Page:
As well as being Country Manager in the Philippines, Aoife McMahon recently moderated a joint Mainstream/Siemens Gamesa panel discussion to mark World Day for Safety and Health at Work
Mainstream’s Philippines Country Manager, Aoife McMahon, has committed to using her new role in the Women in Wind Global Leadership Program to advance diversity in the renewable energy industry.
As one of 15 mentors in the 2021 scheme, she also discussed the key challenges and opportunities to increasing female participation in the sector, as well as her own career progression experiences, when she sat down with the Global Wind Energy Council’s Women in Wind blog.
Since joining Mainstream in 2013, Aoife has held senior positions in both the Group Finance and Corporate Finance teams. Her experience in the latter included closing more than US€300million in corporate debt arrangements, leading on the disposal of two wind farms, assisting in a grey market process and managing the company’s corporate debt and shareholder relationships. She also provided corporate support to local project finance teams.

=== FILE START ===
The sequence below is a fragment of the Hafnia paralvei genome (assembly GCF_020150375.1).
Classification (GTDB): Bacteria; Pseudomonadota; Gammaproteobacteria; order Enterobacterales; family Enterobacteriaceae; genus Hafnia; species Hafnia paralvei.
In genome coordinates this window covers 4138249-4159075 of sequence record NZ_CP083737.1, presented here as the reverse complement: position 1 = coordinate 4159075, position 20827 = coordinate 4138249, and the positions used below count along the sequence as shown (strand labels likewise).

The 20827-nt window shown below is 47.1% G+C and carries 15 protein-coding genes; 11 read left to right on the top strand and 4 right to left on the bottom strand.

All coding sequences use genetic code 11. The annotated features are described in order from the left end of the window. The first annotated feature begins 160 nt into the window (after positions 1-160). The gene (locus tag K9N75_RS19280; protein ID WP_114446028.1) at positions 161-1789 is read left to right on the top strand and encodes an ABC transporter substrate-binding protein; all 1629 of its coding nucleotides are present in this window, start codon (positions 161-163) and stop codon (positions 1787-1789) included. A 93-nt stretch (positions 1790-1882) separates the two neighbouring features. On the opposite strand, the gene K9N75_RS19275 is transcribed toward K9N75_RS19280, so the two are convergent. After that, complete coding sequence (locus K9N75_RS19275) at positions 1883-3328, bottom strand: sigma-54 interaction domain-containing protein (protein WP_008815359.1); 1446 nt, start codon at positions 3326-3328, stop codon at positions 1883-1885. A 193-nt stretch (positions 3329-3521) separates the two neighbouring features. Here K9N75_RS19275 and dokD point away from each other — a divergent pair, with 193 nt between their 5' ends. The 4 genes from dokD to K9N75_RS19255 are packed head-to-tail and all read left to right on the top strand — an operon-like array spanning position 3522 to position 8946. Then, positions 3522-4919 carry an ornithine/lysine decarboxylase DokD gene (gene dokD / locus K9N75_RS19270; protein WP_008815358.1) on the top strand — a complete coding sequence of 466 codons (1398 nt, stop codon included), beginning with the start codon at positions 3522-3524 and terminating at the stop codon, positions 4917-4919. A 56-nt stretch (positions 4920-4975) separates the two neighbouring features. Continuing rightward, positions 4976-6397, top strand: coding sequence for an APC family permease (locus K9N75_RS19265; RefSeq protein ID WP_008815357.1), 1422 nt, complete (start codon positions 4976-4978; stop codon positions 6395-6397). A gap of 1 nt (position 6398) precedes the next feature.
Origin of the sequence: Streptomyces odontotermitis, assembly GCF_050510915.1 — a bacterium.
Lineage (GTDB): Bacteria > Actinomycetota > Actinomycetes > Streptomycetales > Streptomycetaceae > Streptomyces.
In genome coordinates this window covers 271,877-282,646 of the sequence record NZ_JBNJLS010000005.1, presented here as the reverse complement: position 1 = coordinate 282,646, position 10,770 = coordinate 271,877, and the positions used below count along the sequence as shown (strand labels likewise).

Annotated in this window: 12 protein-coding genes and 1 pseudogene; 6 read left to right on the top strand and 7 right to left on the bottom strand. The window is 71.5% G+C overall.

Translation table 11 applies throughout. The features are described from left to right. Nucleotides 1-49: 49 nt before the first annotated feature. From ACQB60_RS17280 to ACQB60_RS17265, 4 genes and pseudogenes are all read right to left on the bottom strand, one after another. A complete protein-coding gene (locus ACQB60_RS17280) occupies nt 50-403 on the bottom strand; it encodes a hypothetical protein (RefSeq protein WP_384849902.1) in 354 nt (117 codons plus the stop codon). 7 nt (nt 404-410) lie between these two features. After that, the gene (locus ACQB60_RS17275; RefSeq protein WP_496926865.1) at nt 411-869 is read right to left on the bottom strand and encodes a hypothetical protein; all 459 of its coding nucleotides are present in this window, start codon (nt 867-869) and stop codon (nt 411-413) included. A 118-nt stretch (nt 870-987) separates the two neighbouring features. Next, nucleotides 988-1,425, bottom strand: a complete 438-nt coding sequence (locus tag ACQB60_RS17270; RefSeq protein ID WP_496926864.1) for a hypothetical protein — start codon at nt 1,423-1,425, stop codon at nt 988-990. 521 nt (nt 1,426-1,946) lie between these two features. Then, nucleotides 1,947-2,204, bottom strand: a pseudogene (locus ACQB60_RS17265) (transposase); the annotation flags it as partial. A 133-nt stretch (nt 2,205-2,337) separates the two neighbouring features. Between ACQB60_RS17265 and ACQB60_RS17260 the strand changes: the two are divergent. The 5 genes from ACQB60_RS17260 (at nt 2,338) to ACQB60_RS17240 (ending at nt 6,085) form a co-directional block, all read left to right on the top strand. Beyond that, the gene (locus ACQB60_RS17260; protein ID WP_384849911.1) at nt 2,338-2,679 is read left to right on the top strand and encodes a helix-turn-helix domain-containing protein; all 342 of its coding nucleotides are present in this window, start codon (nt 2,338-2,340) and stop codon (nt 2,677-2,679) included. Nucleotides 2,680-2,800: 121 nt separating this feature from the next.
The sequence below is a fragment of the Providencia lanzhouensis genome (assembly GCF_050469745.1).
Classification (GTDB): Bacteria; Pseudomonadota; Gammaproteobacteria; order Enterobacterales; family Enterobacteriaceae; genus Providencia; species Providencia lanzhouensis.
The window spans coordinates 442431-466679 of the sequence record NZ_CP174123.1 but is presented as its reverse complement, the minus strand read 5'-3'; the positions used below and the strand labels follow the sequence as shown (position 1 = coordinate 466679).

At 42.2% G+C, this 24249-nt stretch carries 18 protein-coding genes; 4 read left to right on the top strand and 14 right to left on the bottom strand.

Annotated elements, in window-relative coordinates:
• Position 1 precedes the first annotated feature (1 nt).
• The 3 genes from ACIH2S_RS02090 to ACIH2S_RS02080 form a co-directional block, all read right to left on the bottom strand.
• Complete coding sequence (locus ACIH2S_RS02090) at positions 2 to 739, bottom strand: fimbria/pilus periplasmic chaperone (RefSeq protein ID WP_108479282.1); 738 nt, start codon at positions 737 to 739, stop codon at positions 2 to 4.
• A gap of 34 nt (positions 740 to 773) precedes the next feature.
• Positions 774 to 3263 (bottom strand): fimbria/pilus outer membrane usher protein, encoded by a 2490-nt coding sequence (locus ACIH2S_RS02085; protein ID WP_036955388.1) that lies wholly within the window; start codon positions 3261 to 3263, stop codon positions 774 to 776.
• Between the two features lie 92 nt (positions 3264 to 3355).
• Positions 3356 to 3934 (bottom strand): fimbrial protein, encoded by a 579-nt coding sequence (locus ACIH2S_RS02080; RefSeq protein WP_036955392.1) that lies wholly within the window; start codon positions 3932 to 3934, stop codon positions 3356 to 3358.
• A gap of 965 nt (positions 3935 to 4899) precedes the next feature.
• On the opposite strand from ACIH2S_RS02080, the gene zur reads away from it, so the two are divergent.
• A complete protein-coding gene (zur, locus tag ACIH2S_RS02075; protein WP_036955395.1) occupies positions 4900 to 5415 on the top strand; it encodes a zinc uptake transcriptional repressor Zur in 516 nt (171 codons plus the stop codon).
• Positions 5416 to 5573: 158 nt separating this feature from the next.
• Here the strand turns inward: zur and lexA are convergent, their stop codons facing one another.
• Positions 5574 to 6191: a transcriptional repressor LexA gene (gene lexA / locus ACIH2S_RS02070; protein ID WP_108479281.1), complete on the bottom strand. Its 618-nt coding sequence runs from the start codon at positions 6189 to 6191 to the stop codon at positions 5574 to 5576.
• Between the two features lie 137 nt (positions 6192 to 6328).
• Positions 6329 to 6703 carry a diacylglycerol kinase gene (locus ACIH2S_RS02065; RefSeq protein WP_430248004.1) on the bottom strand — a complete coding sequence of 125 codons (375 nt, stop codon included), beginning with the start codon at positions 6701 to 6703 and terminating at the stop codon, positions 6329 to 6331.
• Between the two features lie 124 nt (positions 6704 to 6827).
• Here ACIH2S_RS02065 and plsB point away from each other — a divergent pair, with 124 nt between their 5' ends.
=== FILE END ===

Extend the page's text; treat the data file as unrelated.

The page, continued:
In her previous Group Finance role, Aoife was responsible for preparing the Group’s Annual Report, preparing management reporting deliverables and heavily involved in the budget process.
Before joining the company, Aoife spent four years with PwC, where she obtained her ACA qualification. Aoife holds a Bachelor of Commerce from University College Dublin and a MBA from the UCD Michael Smurfit Graduate Business School.
Women in Wind: How did you first become interested in renewable energy and joining the clean energy transition?
Aoife McMahon: After I received my accounting qualification, I wanted to join an innovative, fast-paced industry where my work would leave a positive contribution to the world. The renewable energy sector ticked all the boxes. I was so lucky to join a (reasonably) small, entrepreneurial Irish company that had a global footprint. I loved the mission and values of Mainstream Renewable Power and have remained there since. I have become more passionate about clean energy with every year I spend working in this sector.
WiW: Tell us about your expertise and passion in the sector. How has this business changed over the course of your career so far? For you, what is the next “space to watch” in renewable energy?